It takes a special type of person to want to change the world. Starting a nonprofit takes passion, bravery, and a great idea. If you are thinking of starting a nonprofit, you will need this and knowledge of how to create a nonprofit in your state. Ohio, like any other state, has its own rules and regulations to start a new nonprofit. We have created a step-by-step guide to help you on your journey.
The first step in starting a nonprofit is to choose a name. This may be a difficult decision, as it can feel very personal. A great name should speak to who you are and tell your organization’s story. It should also be easy to remember.
The state of Ohio only requires that your nonprofit’s name be different from all others recorded with the Secretary of State. You can search potential names using their website here.
Once you have chosen a name, you can start deciding on your leadership team.
To start off, your organization will need an incorporator to sign the Articles of Incorporation for your nonprofit. You will need at least one incorporator, but you can have more than one.
As a nonprofit, your leadership team will be your Board of Directors and Officers. The state of Ohio requires that you have a minimum of three directors. These directors do not have to reside in Ohio and do not have to be members of your organization unless stated otherwise in your bylaws.
The term of each elected director and officer of an Ohio nonprofit ends when a new director is elected. The positions of President, Secretary, and Treasury are required to be filled on your board, but these do not need to be held by directors. In fact, in Ohio, two or more of these positions can be held by the same person.
Choosing your board is one of the biggest decisions you make when starting a nonprofit. Who you choose will make decisions that affect your organization for years to come, so take your time and choose the best individuals to lead your nonprofit into the future.
The Ohio Attorney General’s office offers board governance webinars to help you through this process. You can register for these webinars here.
Ohio requires all nonprofit organizations to have a Registered Agent. A Registered Agent can be an individual or company and be responsible for receiving all legal notifications for your nonprofit. This individual or company must have a physical address in the state of Ohio and be available during regular business hours.
Your organization will officially become a legal corporation in Ohio once you file your Articles of Incorporation. If you are not ready to continue the process to start your organization, the state of Ohio allows you to delay your official start day for up to 90 days after filing your Articles of Incorporation.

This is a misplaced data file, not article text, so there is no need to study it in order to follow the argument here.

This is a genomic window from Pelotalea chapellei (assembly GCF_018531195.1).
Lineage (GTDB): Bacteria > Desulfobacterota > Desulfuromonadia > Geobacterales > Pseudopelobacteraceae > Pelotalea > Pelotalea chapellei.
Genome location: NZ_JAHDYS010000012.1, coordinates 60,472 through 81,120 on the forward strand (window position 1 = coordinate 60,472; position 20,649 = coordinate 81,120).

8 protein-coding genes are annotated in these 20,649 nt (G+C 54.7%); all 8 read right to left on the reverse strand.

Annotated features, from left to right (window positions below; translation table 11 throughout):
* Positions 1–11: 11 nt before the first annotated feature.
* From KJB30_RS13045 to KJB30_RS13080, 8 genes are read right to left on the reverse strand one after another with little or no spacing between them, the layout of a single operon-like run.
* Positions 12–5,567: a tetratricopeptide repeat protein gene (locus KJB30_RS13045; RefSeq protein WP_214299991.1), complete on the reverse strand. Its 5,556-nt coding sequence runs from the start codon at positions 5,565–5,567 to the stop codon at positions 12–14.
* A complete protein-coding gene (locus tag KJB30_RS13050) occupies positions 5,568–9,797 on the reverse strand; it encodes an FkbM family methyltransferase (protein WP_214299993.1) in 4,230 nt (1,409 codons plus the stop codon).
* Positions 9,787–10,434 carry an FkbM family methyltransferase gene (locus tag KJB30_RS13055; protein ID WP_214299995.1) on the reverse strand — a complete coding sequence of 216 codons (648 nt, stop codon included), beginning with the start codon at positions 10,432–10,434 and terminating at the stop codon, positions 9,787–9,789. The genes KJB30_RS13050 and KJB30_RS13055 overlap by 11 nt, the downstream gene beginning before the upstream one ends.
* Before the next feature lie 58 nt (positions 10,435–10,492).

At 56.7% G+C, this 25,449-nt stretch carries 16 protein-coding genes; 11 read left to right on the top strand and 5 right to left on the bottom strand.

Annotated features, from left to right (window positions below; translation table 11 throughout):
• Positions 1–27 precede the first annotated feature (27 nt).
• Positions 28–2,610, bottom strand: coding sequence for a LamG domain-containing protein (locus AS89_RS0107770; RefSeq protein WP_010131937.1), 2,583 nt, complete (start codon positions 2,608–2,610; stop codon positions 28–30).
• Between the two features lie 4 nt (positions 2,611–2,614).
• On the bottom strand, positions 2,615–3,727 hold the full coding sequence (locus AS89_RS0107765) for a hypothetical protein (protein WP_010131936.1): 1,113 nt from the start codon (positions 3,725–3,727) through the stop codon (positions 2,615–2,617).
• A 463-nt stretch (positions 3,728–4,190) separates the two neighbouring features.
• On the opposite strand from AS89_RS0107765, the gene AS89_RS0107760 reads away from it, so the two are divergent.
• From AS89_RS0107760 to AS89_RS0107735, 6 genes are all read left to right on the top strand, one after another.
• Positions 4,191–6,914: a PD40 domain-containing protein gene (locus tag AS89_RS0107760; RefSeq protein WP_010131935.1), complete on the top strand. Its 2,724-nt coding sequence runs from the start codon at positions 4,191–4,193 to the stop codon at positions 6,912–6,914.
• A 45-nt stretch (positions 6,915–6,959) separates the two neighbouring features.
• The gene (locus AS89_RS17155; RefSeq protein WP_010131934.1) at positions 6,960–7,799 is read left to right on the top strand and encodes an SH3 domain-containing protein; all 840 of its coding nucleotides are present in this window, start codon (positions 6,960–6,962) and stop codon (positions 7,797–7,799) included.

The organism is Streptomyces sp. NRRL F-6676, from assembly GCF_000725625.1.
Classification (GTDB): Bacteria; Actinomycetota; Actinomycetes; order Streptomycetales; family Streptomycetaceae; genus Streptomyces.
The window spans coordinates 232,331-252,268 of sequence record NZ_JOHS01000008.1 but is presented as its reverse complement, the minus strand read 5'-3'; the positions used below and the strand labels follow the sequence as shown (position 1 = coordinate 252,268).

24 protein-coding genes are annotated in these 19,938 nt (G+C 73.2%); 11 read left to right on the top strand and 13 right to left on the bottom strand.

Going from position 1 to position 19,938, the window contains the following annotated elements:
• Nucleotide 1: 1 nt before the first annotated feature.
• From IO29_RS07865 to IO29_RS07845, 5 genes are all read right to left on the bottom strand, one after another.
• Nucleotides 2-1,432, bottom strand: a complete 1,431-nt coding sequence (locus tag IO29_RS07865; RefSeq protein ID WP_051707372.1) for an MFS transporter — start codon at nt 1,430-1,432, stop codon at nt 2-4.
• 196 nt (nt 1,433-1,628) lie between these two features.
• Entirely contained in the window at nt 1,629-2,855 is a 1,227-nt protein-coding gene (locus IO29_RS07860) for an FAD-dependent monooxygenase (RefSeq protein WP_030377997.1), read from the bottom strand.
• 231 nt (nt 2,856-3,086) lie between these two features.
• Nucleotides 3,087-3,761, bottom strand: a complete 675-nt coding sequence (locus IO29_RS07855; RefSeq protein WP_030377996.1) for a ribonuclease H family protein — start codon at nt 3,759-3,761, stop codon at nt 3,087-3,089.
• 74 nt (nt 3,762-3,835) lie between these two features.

The cost of filing your Articles of Incorporation in Ohio is $99, and you can file online, by mail, or in-person. It will take approximately three to seven days for your application to be accepted once you file online or by mail. You can expedite your filing with an additional $100 fee.
If you are in a rush to finalize this step, you can also deliver your application in person and pay a $200 fee for one-day processing or $300 for one-hour processing.
Unlike other states, Ohio does not require nonprofits to file an initial Annual Report. Nonprofits are required to file an annual report with the Attorney General’s office on the 15th of the fifth month following their fiscal year.
Once you have filed your Articles of Incorporation with the state, you will need to apply for an Employer Identification Number (EIN) with the IRS. This number will be used for tax filing and reporting and can be applied for online, by mail, phone, or fax. Online is the easiest, and the turnaround is immediate. Otherwise, it can take four to five weeks if sent by mail and up to four days if done by fax.
If you apply online, be sure to print out and save your EIN paperwork before closing the session.
Your bylaws are a blueprint for your organization. They should be tailored to your organization’s needs and goals and define the roles of your board, members, staff, and more. Our article Nonprofit Bylaws Made Easy gives you tips and best practices for writing your own bylaws.
Your first board meeting will be the time for your board to finalize and adopt your organization’s bylaws. This is also the time to create a conflict of interest policy, elect your board directors, choose the officers, and approve resolutions for opening a bank account and any other immediate needs.
Be sure to record and safely store the minutes of this first meeting. You will need proof of this meeting and the ratification of your bylaws before seeking tax-exempt status with the IRS and the state of Ohio.